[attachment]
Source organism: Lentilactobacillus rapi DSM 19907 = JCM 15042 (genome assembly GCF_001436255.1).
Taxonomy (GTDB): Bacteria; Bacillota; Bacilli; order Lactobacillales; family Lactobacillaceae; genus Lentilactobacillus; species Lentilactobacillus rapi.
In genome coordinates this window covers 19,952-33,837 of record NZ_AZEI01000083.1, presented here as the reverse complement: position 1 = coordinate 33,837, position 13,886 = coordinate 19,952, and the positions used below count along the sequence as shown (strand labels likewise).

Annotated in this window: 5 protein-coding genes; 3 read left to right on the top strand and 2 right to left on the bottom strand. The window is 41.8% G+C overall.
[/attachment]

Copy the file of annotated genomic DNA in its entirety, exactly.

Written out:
Source organism: Lentilactobacillus rapi DSM 19907 = JCM 15042 (genome assembly GCF_001436255.1).
Taxonomy (GTDB): Bacteria; Bacillota; Bacilli; order Lactobacillales; family Lactobacillaceae; genus Lentilactobacillus; species Lentilactobacillus rapi.
In genome coordinates this window covers 19,952-33,837 of record NZ_AZEI01000083.1, presented here as the reverse complement: position 1 = coordinate 33,837, position 13,886 = coordinate 19,952, and the positions used below count along the sequence as shown (strand labels likewise).

Annotated in this window: 5 protein-coding genes; 3 read left to right on the top strand and 2 right to left on the bottom strand. The window is 41.8% G+C overall.